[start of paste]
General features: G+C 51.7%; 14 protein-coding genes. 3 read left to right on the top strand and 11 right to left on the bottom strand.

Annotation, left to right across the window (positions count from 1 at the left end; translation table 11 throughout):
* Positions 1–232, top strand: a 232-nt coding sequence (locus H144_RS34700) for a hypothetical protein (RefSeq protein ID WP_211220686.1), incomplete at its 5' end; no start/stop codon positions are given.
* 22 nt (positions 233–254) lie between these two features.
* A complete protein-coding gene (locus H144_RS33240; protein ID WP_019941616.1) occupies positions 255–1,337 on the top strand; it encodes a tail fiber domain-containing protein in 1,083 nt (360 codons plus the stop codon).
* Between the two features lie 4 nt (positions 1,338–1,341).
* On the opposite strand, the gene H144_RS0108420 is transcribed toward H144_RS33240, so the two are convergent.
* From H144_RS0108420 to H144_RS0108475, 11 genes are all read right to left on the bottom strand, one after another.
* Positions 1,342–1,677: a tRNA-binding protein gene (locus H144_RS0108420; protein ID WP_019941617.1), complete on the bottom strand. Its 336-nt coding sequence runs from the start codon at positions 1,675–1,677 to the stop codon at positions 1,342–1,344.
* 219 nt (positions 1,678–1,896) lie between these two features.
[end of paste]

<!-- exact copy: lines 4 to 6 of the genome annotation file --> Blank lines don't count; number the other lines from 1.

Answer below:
* 22 nt (positions 233–254) lie between these two features.
* A complete protein-coding gene (locus H144_RS33240; protein ID WP_019941616.1) occupies positions 255–1,337 on the top strand; it encodes a tail fiber domain-containing protein in 1,083 nt (360 codons plus the stop codon).
* Between the two features lie 4 nt (positions 1,338–1,341).